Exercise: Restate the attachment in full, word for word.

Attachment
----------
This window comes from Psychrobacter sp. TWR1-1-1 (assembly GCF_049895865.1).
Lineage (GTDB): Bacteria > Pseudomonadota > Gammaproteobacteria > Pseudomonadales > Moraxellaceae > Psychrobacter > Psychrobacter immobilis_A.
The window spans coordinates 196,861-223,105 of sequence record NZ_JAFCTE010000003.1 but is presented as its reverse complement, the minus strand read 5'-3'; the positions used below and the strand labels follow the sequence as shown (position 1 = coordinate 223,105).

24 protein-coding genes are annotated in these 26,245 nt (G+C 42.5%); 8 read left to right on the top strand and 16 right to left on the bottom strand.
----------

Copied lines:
This window comes from Psychrobacter sp. TWR1-1-1 (assembly GCF_049895865.1).
Lineage (GTDB): Bacteria > Pseudomonadota > Gammaproteobacteria > Pseudomonadales > Moraxellaceae > Psychrobacter > Psychrobacter immobilis_A.
The window spans coordinates 196,861-223,105 of sequence record NZ_JAFCTE010000003.1 but is presented as its reverse complement, the minus strand read 5'-3'; the positions used below and the strand labels follow the sequence as shown (position 1 = coordinate 223,105).

24 protein-coding genes are annotated in these 26,245 nt (G+C 42.5%); 8 read left to right on the top strand and 16 right to left on the bottom strand.